Dreams of a black pottery inheritor

“It smells great, really great!” Nixi chicken is being stewed in a black earthen pot with mushrooms picked from the mountain that morning, and the Tibetan-style kitchen is filled with its fragrant aroma.

On the evening of August 27, guests and visitors to Shangri-La City in Dechen Tibetan Autonomous Prefecture, Yunnan Province have made a special trip to Nixi Township to taste this delicacy.

“Can you guess what is the most famous part of this dish? It’s the pot! Nixi black pottery is a national-level intangible cultural heritage!” The visitors are very surprised to hear this.

“There are 38 traditional styles of Nixi black pottery, and earthen pots are one of them. If a pottery craftsman can make all 38 styles, then he becomes a master,” 26-year-old Lharong Shamba said, adding that pottery making in the Jinsha River and Lancang River basins has a history of nearly 3,000 years. The ancient pottery craftsmanship is still being passed down in Nixi, and the unique and simple pieces are also necessities in local people’s homes. Lharong Shamba was influenced by the black pottery making since as a child. Two years ago, after graduating from the Department of Tibetan Language and Literature at the Yunnan University for Nationalities, he returned to his village, where he continued to study and work in his family’s company, learning the 38 styles of black pottery and having managed all of them.

Sitting in a factory at the entrance of Tangdul Village, Lharong Shamba holds a cup carefully in his hand. Using a carving knife, he sculpts an image of a mischievous water unicorn at the mouth of the cup. As the image gradually becomes clearer, it seems as if ready to spray water from the cup.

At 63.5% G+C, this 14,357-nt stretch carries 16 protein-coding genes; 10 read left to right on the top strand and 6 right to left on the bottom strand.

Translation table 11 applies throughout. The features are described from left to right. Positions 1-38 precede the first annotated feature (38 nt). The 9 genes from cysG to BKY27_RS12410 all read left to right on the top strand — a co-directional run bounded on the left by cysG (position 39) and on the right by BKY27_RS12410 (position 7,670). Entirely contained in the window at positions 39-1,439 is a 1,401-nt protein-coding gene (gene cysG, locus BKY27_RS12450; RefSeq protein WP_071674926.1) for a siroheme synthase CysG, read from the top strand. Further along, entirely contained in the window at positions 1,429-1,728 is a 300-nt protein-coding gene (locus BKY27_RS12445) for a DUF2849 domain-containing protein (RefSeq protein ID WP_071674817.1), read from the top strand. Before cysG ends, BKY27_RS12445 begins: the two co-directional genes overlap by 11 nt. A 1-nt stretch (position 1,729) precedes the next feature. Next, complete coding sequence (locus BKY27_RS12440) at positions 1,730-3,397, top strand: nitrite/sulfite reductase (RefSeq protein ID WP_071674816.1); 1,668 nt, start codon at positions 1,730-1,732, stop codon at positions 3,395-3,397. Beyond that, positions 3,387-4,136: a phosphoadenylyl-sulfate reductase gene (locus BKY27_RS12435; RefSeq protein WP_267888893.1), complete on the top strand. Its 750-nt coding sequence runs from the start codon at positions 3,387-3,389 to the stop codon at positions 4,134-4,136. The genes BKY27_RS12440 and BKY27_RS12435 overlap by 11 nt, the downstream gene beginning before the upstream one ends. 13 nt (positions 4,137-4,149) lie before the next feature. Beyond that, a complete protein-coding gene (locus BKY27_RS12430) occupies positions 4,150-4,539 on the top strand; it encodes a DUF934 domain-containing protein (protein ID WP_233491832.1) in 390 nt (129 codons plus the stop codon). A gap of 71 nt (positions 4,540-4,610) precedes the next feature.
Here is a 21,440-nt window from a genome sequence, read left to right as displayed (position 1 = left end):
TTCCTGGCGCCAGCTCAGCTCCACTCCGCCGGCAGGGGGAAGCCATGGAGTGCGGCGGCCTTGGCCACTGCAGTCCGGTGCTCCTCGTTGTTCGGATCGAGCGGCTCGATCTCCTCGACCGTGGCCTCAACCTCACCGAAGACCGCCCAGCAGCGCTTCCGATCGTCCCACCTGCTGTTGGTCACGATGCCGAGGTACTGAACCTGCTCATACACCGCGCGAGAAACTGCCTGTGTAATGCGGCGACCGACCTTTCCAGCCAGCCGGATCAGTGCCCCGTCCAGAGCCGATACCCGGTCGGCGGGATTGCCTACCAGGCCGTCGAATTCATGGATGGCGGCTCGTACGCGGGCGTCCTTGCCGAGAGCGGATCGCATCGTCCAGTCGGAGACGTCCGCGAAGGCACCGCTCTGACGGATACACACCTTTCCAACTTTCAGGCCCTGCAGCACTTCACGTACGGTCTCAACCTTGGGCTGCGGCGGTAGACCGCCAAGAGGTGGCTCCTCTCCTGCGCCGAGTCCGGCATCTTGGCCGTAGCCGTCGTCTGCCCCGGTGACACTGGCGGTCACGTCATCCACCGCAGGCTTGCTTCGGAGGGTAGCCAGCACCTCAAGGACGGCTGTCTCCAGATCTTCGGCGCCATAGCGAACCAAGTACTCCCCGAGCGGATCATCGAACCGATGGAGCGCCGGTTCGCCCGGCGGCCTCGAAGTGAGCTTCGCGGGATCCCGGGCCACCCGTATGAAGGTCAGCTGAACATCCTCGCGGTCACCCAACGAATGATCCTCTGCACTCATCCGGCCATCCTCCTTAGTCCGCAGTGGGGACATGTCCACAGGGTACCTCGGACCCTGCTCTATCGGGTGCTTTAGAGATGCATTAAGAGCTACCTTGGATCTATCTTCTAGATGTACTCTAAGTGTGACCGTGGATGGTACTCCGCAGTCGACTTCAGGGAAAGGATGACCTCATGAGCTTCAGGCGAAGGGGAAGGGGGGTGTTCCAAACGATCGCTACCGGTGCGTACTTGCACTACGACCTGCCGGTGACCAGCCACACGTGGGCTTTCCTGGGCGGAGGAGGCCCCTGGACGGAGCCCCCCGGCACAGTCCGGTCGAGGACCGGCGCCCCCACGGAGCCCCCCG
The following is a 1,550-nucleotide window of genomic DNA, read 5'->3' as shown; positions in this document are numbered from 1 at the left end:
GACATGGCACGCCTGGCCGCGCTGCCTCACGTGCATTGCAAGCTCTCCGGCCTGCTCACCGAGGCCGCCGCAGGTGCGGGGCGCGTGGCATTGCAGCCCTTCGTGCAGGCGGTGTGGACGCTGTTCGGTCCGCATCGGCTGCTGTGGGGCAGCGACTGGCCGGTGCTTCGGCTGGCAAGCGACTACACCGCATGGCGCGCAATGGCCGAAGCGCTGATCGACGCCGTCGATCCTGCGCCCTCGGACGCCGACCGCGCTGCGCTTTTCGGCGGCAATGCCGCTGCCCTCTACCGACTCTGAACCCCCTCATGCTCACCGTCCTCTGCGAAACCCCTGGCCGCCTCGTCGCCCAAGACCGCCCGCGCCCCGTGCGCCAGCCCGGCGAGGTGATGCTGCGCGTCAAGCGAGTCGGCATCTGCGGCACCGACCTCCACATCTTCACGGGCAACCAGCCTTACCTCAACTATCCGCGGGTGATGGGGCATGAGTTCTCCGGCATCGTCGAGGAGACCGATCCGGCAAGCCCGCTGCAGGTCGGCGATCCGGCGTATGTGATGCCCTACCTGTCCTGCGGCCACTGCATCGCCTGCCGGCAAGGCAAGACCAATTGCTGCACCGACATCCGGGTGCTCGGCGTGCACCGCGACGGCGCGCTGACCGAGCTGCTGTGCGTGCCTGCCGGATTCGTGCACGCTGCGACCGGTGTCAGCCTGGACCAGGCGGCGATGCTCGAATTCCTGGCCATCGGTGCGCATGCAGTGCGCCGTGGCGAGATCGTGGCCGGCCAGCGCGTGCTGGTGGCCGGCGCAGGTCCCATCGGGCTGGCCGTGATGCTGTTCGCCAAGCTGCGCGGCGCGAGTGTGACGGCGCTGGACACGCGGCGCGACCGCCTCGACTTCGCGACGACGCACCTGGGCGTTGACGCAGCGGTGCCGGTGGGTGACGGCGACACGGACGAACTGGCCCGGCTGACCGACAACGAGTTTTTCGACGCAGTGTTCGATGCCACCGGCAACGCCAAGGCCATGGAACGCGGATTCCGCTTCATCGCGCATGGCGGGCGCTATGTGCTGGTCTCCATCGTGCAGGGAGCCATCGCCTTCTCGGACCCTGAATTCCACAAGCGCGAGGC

Lharong Shamba showcases his craft and introduces the process by which to make black pottery. To make one black pottery cup, a craftsman needs a dozen tools, six or seven different techniques, and it takes two weeks. Making a black pottery pot is even more complicated. As he has been practicing since childhood, Lharong Shamba has a good grasp of the techniques, and he is finally able to earn a living from this “pottery rice bowl”. Though he chose to return to the mountains, Lharong Shamba apparently isn’t satisfied with only making “pottery bowls” the same as his ancestors. He wants to start from black pottery and create something new.

He said that he wants to open a distinctive homestay, then join with other locals to create a black pottery specialty tourism town.

According to Lharong Shamba, with the continuous development of tourism in the Shangri-La region, Nixi, which is located along the main thoroughfare and is famous for its intangible cultural heritage and cuisine, has already experienced the fervor of tourism. This summer, Lharong Shamba’s home welcomed dozens of tourists from all over the country and even the world. They can come visit and experience the local area, and they can also try their hands at making their own “special” black pottery. Some work on it for one or two hours, others up to half a day. After the tourists leave, the workers will continue the unfinished piece. When it is finished, they send the product back to the tourists who have already returned home. The farthest they have sent pottery is to Taiwan.

Although this experience was widely acclaimed, Lharong Shamba feels that it is not enough. In his eyes, his hometown is beautiful, with peach blossoms in spring, pine mushrooms in summer, and unique folk customs, but tourists only stay for a short while and then leave, because there isn’t enough to do. He wants to integrate local resources with villagers to form a “business + farmer” model that allows guests to stay here for a longer time, enjoying the beautiful local scenery while sitting and drinking butter tea and eating Nixi pot chick.